Patients May Live Longer If Their Doctor is a Woman
Dec 20 2016
Around one third of doctors in the United States are women who now make up half of all medical school graduates.
Harvard's study found that, when treated by female internists, Medicare patients had a 4 percent lower relative risk of dying prematurely and 5 percent lower risk of being readmitted to a hospital within 30 days.
In a national study, researchers found that older hospital patients treated by female internists had a slightly lower death rate than those treated by men.
The 30-day readmission rate was 15.02% vs. 15.57% for those treated by female and male physicians, respectively (adjusted risk difference, -0.55%; 95% CI, -0.71% to -0.39%; P 0.001; number needed to treat to prevent 1 readmission, 182). And the findings do not appear to be explained by higher-risk patients choosing male physicians or vice versa, Jha said, because they held up when the researchers looked only at hospital-based doctors who take cases as they come. But other research on the quality of care patients get has consistently found that gender matters, and female doctors often have an edge on their male peers. Researchers examined outcome data between 2011 and 2014 on the eight most common conditions in seniors treated by general internists, including sepsis, pneumonia, congestive heart failure, and acute renal failure.
"These findings suggest that the differences in practice patterns between male and female physicians, as suggested in previous studies, may have important clinical implications for patient outcomes", they wrote online in JAMA Internal Medicine.
The findings, published online December 19 in JAMA Internal Medicine, do not prove that women are better doctors.
Only around a third - 32.1 per cent - of patients were treated by a female doctor and female doctors tended to be younger than their male counterparts. For example, women are more likely to adhere to clinical guidelines and provide more patient-centered communication. That sample included 1,583,028 patients (39.3% men, average age 80.2) for the mortality comparison; another 1,540,797 (39.1% men, average age 80.1) were included in the readmission analysis. And patients of female doctors still did a little better.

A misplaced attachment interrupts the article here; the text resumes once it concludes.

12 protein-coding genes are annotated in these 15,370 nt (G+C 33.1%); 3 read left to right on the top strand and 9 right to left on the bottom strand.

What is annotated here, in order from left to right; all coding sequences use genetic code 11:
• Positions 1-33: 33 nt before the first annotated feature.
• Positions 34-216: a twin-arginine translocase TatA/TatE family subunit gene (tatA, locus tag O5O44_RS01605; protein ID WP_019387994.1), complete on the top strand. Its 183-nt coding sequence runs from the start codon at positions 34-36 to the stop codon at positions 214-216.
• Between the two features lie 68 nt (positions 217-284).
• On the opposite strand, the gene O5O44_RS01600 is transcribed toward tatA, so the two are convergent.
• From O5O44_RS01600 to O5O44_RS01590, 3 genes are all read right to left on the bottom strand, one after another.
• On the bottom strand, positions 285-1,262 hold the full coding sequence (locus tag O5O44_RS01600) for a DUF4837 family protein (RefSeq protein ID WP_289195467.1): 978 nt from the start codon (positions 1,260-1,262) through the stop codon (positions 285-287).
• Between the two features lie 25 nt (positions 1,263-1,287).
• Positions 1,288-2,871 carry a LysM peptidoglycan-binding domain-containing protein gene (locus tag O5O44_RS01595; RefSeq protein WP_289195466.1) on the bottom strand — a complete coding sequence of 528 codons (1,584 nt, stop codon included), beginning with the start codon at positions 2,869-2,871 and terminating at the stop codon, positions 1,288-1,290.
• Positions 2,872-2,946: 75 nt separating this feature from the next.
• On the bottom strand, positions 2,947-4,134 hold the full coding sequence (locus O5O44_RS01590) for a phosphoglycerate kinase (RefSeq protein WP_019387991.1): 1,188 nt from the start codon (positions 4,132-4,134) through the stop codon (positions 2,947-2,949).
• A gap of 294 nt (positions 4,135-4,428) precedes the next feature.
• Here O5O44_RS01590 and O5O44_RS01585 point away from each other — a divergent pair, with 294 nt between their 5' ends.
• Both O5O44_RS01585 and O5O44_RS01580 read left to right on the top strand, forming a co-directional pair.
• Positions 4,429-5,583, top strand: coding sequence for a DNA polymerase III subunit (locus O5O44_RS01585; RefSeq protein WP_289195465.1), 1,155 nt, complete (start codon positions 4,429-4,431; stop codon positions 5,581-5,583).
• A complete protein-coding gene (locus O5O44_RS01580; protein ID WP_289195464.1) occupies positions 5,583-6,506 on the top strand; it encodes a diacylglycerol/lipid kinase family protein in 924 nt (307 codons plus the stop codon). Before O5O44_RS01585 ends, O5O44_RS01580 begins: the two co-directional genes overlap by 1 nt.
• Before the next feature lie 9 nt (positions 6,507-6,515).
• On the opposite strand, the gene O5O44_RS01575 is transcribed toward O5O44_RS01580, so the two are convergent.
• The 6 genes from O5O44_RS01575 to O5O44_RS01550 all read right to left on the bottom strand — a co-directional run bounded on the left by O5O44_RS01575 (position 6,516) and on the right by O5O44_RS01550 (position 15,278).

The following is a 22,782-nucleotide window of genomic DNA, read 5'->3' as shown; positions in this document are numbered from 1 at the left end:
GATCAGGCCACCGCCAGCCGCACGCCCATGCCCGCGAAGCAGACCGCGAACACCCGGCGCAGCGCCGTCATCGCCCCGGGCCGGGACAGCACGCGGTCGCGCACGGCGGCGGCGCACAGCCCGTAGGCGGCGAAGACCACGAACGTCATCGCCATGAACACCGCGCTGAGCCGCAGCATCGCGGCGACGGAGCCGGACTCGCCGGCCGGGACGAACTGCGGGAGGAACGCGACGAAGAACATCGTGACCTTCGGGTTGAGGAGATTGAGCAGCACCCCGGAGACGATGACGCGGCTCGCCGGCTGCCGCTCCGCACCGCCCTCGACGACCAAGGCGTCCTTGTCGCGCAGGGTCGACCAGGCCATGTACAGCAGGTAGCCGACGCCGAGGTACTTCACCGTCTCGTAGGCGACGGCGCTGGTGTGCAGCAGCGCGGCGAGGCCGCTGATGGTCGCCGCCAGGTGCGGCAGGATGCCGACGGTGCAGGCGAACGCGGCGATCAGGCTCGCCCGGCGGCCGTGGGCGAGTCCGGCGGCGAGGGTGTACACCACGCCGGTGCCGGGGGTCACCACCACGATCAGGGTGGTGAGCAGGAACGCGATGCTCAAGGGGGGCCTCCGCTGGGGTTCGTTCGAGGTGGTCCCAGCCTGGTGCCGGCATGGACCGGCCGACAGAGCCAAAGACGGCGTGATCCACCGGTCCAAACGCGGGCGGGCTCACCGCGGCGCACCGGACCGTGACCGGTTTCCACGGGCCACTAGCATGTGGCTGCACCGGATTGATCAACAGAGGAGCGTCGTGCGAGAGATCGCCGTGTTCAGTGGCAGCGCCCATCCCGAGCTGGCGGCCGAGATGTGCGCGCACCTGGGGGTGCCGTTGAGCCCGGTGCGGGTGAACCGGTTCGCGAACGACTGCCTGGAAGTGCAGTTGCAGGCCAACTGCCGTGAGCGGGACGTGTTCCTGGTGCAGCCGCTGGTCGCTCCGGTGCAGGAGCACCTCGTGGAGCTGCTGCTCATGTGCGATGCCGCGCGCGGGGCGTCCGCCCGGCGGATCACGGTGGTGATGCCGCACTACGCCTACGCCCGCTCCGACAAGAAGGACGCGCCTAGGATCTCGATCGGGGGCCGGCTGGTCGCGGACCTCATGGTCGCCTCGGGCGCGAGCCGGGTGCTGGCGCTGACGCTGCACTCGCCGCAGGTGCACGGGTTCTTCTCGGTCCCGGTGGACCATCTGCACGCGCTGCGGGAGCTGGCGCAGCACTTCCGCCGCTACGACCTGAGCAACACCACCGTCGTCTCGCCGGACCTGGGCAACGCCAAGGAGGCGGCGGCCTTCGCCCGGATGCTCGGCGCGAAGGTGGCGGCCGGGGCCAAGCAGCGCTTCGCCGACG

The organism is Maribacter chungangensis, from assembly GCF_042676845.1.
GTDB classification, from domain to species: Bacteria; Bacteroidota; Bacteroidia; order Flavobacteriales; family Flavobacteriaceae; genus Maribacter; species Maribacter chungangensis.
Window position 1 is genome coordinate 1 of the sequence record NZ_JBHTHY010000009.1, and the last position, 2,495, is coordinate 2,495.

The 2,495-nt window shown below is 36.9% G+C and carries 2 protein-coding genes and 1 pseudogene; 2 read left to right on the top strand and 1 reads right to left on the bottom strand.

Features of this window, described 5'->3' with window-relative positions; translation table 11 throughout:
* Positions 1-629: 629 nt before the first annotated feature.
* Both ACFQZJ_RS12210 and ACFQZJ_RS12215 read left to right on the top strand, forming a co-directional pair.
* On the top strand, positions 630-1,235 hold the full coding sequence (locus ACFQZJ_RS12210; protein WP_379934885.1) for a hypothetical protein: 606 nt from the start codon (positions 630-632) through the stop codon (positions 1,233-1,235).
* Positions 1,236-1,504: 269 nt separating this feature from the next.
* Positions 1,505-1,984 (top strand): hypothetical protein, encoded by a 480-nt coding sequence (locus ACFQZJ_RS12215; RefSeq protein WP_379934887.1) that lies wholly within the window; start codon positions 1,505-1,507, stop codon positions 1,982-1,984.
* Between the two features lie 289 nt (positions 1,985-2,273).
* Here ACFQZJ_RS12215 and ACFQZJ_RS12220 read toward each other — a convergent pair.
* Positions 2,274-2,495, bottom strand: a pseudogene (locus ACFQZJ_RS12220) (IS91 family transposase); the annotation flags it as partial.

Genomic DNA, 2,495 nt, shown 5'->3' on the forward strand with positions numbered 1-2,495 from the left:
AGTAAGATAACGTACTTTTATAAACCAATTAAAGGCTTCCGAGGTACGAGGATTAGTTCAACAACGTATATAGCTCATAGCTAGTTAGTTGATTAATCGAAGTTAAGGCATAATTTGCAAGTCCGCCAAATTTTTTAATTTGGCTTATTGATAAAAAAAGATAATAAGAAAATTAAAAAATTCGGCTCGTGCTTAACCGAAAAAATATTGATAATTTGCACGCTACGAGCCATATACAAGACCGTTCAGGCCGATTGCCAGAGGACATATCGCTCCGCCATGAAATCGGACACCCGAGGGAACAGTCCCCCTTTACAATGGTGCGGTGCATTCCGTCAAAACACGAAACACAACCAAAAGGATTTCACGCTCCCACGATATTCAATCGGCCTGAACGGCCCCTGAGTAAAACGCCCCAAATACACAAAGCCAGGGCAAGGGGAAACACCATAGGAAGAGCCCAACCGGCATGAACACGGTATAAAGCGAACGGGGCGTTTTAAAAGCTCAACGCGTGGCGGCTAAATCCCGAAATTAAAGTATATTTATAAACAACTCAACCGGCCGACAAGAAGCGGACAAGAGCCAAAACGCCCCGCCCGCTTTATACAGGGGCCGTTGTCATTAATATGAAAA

"I think it's those practice differences that probably explain the results we have", Jha added.
If you are sick, elderly and in a hospital, you are more likely to survive when your primary doctor during that hospitalization is a woman, a new study shows. "So face-to-face time with patients, where they have undivided doctor attention, has dropped".
The study couldn't determine what behaviors account for the improved patient outcomes.
They adjusted the data for patient and physician characteristics and hospital fixed effects, effectively comparing female and male physicians within the same hospital.
In an accompanying editorial, Anna Parks, MD and Rita Redberg, MD, MSc, noted that salaries for female academic physicians are about $19,879 lower, or 8.0% less than those of male colleagues.
However, this is the first U.S. study to look at whether the differences in the way men and women practice affect clinical outcomes.